Planning early for retirement really helps

This was originally published on Monday, April 1, 2013, in the Pacific Daily News.  Click here to subscribe to the PDN.

Question: I want to start to save for retirement, but there are so many different types of retirement plans. I am not sure what plan is best for me and my family, or even how to start. Do you have any advice that can get me started?

Answer: If you have read my past articles, you would know that I have stressed the importance of planning for retirement. The rise in the cost of living and the uncertainty of the future of the government-sponsored Social Security program has forced us to take our retirement plans into our own hands. Having the income to overcome unforeseen hurdles and enjoy retirement is essential.

Before you decide what plan suits you best, think of the following question: How much will I need? I wish there was a simple way to answer this and just throw out a number, but the truth is there’s no set amount. How much you need to retire depends on you and the answers to these two questions:

When do you want to retire? How far away you are from retirement is the biggest factor in choosing a plan. If you are close to retirement, finding a plan or investing in something that is slightly less risky may be wise. If you are further away from retirement, you can certainly take a more risky approach since time is on your side. Also knowing when you want to retire will help you with goal setting.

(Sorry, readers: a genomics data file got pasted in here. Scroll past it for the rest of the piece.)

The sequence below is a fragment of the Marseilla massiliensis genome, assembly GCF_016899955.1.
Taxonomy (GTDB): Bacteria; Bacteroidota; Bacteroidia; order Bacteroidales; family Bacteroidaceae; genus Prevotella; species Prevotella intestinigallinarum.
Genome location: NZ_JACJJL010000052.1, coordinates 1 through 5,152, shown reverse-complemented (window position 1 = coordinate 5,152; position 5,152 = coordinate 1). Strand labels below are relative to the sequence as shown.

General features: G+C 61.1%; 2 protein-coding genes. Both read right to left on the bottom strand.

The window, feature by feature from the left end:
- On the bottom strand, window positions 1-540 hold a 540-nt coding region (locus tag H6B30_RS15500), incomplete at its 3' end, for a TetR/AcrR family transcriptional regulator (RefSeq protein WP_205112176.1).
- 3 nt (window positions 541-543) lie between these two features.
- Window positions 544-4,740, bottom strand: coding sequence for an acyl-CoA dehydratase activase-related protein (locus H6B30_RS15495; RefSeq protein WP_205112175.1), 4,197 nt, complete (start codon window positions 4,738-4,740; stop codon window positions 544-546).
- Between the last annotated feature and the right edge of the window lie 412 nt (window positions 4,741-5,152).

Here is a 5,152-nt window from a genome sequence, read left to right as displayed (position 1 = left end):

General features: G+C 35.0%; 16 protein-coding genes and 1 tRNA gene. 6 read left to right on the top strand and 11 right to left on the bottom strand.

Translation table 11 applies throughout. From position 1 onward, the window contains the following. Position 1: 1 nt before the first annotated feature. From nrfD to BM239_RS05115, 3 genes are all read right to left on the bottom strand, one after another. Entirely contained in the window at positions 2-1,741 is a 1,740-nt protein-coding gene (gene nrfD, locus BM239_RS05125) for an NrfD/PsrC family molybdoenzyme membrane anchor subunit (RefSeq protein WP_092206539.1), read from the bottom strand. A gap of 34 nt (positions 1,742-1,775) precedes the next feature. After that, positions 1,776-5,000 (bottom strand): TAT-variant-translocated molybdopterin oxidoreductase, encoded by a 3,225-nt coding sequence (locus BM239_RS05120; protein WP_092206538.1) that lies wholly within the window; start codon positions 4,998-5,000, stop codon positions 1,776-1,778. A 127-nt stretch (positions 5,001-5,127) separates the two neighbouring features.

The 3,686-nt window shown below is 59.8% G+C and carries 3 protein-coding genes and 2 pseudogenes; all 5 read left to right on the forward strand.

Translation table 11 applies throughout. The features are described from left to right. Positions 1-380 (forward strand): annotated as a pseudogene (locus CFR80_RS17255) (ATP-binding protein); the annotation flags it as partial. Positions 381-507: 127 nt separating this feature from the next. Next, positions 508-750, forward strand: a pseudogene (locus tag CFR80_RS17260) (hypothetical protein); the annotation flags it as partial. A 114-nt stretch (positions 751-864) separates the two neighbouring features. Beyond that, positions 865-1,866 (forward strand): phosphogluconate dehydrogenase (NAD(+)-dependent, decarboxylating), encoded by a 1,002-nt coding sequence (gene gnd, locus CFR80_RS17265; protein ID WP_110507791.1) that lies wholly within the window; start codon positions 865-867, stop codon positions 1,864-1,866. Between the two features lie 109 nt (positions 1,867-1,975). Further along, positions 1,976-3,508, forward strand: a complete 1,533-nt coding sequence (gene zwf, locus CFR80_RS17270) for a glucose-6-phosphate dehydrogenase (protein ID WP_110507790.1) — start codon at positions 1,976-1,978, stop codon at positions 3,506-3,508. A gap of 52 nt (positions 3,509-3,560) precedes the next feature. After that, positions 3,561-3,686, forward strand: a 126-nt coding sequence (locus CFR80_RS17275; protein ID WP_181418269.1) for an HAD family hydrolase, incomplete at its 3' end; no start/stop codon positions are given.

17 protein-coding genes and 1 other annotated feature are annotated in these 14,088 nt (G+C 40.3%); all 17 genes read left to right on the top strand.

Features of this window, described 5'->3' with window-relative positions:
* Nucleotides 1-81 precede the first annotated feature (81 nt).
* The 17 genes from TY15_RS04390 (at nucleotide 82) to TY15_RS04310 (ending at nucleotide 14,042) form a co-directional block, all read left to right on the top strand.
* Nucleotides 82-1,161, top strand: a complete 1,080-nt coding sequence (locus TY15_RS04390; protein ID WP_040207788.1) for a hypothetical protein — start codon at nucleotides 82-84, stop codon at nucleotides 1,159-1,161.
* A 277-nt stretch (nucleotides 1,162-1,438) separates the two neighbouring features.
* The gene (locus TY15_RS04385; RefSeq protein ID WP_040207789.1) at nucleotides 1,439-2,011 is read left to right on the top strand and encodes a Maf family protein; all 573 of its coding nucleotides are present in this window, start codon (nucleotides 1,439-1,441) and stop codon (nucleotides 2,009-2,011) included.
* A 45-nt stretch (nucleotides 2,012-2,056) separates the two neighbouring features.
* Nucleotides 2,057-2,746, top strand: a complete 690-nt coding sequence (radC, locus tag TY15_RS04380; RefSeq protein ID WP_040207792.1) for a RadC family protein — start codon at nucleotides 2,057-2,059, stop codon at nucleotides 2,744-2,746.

How much will you need annually? Take a look at your current expenses and think about how your future expenses may look. Are you planning on buying a house, thinking of settling down and having a family, or going back to school? Or will your mortgage be paid off by the time you retire with your kids out of the house and on their own? How do you want to spend your retirement? Traveling or taking up a new hobby?

Don’t forget to take into consideration that advances in health care are extending our life spans. As we age, the need for medical care will rise and so will our medical expenses. Also think about inflation and how it will affect your cost of living.

To maintain your current standard of living, most experts say your annual retirement income should be about 80 percent of your current annual income. If you factor in your return from other investments plus your Social Security benefits, you should be well off. To find out what the value of your social security benefits are, go to

Michael Camacho is president and chief executive officer of Personal Finance Center. He has more than 20 years of experience in retail banking and with financial institutions in Guam and Hawaii. If there is a topic you’d like Michael to cover, please email him at and read past columns at the Money Matters blog at


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